After the nets had been gathered up, the older gentleman – the father? – went around and gathered up all the olives that had been missed.


Every last uliva.

The high regard – reverence even – in which the olive tree and its fruit are held goes back centuries and centuries.  Some would say all the way back to the gods of ancient Greece.   But before we go on, a word of clarification in case you’ve been wondering if I’m not sure how to spell ‘olive’ in Italian and have been hedging my bets by going back and forth between an initial ‘o’ and an initial ‘u’.  I have been hedging my bets, but not because I don’t know which spelling is the right one.  ‘Olive’ is one of those words that are described – with a lyricism only Italians can get away with – as an example of uso oscillante (o-shil-lan-tay). Oscillating usage.  So although there are regional preferences – ‘o’ is more common north of Rome – an olive tree can be un olivo (0h-lee-voh) or un ulivo (ou-lee-voh). Mercifully, whichever first letter you prefer, the endings for all words olive-related do not oscillate.  If you’ll just bear with me for a moment, the following may one day help you avoid ordering a tree instead of a few nibbles with your evening aperitivo.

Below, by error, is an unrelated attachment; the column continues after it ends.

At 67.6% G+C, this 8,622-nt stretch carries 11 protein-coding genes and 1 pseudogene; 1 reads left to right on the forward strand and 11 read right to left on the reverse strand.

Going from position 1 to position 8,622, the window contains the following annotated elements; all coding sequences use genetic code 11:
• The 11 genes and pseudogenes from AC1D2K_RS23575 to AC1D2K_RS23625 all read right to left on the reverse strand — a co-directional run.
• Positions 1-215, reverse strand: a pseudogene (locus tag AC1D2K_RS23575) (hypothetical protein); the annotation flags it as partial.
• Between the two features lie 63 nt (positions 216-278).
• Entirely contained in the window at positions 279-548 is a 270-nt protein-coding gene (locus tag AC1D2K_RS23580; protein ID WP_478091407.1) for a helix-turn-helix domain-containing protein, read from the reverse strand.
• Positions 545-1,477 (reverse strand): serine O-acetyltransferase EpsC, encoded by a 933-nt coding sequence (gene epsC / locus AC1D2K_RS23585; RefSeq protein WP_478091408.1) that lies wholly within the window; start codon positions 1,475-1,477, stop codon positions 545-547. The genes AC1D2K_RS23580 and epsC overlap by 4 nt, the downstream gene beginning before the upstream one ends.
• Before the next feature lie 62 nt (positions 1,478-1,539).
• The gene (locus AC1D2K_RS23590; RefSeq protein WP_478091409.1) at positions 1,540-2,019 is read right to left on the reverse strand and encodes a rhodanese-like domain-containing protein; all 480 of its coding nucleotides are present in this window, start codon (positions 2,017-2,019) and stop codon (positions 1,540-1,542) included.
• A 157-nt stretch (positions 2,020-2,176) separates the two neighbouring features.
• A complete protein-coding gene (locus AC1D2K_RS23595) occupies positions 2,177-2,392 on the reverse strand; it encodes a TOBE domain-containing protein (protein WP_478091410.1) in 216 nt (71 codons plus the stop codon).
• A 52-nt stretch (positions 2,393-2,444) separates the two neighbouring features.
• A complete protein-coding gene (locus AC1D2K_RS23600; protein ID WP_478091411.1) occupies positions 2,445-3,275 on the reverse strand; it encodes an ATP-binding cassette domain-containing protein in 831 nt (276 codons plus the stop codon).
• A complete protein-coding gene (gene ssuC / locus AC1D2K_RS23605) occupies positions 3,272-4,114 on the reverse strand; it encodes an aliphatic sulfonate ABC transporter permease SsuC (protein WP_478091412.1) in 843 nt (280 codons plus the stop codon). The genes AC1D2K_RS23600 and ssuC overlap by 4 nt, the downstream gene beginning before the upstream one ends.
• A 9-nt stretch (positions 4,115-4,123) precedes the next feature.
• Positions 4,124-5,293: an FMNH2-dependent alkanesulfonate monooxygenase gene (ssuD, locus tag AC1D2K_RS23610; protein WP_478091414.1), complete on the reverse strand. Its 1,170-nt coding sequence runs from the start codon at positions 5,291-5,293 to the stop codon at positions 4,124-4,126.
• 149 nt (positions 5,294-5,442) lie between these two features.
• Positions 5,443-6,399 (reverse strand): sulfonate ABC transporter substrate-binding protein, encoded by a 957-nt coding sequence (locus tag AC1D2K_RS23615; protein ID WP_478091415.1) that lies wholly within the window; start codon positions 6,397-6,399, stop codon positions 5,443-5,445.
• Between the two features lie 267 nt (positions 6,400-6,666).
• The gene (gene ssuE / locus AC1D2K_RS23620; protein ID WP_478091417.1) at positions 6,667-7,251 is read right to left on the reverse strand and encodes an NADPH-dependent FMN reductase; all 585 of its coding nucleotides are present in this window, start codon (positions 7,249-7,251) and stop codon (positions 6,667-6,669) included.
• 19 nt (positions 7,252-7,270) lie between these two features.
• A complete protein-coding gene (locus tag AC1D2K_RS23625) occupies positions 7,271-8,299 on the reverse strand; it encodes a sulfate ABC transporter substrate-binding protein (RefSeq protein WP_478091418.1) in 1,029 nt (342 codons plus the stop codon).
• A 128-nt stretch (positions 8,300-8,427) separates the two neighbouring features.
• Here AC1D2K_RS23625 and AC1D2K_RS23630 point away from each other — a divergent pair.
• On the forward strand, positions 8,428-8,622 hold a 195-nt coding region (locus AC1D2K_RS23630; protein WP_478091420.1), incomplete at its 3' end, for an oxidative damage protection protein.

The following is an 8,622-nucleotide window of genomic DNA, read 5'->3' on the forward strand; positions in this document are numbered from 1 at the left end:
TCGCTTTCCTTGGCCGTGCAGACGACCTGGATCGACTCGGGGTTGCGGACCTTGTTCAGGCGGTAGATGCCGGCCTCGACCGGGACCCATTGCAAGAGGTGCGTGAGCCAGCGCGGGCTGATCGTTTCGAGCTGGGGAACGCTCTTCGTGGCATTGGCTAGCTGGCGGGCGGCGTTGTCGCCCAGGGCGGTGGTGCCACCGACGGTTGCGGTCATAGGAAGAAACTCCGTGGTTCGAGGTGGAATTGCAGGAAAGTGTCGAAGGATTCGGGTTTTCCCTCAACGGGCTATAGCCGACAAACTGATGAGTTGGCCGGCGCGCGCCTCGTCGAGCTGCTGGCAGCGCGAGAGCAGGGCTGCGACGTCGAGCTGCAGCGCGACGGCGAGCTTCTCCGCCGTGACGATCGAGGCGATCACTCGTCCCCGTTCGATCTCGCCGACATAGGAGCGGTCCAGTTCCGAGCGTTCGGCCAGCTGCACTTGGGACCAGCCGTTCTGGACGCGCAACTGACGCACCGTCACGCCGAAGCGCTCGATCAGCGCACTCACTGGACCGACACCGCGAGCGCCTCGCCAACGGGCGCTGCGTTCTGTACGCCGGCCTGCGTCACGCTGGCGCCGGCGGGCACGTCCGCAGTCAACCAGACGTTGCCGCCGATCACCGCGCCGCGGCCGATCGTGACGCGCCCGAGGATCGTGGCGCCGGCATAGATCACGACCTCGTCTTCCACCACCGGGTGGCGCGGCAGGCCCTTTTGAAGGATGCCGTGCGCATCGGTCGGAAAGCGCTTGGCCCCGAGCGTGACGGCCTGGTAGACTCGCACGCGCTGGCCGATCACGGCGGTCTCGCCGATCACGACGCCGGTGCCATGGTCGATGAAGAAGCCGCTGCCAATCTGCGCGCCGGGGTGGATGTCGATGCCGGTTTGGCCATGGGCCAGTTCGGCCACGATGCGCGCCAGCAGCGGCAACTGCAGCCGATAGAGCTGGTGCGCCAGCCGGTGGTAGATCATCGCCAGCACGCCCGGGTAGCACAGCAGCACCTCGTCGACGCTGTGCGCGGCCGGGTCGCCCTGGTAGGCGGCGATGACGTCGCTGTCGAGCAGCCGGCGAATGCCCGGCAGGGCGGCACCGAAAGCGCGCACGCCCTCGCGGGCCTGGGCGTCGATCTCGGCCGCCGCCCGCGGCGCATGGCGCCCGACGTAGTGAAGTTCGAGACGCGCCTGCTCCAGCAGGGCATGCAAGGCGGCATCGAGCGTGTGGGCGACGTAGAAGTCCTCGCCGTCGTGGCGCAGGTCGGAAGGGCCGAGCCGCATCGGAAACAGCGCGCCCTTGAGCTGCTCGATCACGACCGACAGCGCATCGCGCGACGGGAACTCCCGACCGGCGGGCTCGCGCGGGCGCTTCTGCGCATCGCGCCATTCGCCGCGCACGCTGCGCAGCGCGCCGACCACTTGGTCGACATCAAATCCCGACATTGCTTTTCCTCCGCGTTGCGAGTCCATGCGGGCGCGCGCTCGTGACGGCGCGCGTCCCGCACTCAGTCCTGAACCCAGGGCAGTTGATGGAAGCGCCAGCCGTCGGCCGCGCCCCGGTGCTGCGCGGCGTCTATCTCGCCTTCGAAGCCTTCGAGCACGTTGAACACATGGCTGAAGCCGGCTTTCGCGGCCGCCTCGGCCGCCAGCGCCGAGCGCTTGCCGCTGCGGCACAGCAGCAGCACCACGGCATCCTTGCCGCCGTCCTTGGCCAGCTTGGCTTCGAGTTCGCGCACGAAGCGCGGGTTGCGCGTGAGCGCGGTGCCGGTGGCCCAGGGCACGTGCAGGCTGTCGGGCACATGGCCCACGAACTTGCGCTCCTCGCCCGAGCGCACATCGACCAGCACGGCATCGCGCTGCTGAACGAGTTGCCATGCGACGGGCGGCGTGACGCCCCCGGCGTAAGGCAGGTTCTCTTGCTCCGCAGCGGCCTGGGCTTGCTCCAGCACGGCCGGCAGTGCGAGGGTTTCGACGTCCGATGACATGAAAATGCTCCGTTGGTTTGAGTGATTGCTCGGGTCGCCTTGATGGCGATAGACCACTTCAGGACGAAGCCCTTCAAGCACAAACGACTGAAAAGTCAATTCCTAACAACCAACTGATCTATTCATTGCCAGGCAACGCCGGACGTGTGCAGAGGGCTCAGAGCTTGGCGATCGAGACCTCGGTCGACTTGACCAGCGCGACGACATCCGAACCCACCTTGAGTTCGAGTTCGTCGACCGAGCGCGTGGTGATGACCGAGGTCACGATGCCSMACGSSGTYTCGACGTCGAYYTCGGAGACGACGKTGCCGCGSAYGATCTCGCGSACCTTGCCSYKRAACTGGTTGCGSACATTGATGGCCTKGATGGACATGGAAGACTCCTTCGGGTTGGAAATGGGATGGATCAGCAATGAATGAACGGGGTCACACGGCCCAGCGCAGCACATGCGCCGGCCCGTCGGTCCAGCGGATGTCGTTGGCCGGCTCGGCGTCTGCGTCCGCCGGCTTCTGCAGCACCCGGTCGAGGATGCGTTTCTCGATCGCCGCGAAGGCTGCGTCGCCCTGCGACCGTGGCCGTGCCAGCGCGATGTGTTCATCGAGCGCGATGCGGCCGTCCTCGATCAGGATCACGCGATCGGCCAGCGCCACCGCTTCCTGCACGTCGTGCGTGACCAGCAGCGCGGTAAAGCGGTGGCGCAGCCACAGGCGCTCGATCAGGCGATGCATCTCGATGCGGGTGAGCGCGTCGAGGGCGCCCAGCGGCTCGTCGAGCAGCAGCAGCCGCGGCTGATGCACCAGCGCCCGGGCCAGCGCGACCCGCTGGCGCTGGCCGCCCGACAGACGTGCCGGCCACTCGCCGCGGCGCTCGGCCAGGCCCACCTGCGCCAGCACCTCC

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Roses grow up an ancient olivo near Ostuni.

The Italian word for ‘tree’ is  albero (al-beh-roh), which, like most masculine words, ends in ‘o’.  The Italian word for ‘fruit’ is frutta (frout-tah).  The final ‘a’ tells us it’s feminine.  It gets a little confusing when you factor in the plurals – masculine ‘o’ becomes ‘i’ and feminine ‘a’ becomes ‘e’, but apart from that it’s a beautifully simple system.  Trees are masculine and fruits are feminine.  An apple tree is un melo, an apple is una mela; a peach tree is un pesco, a peach is una pesca.  E così via.  And on and on.  There are a few exceptions of course. Like anything we humans use on a daily basis, the system has developed a few glitches.  Pompelmo is the grapefruit tree and the fruit, which leads to the question as to how it came to be that trees are masculine and fruit feminine, but that would be another digression. For now, the important thing to remember is that when you’d like some olives with your Aperol, don’t ask the waiter for an olive grove (olivi).  Ask for a few olive (oh-lee-vay).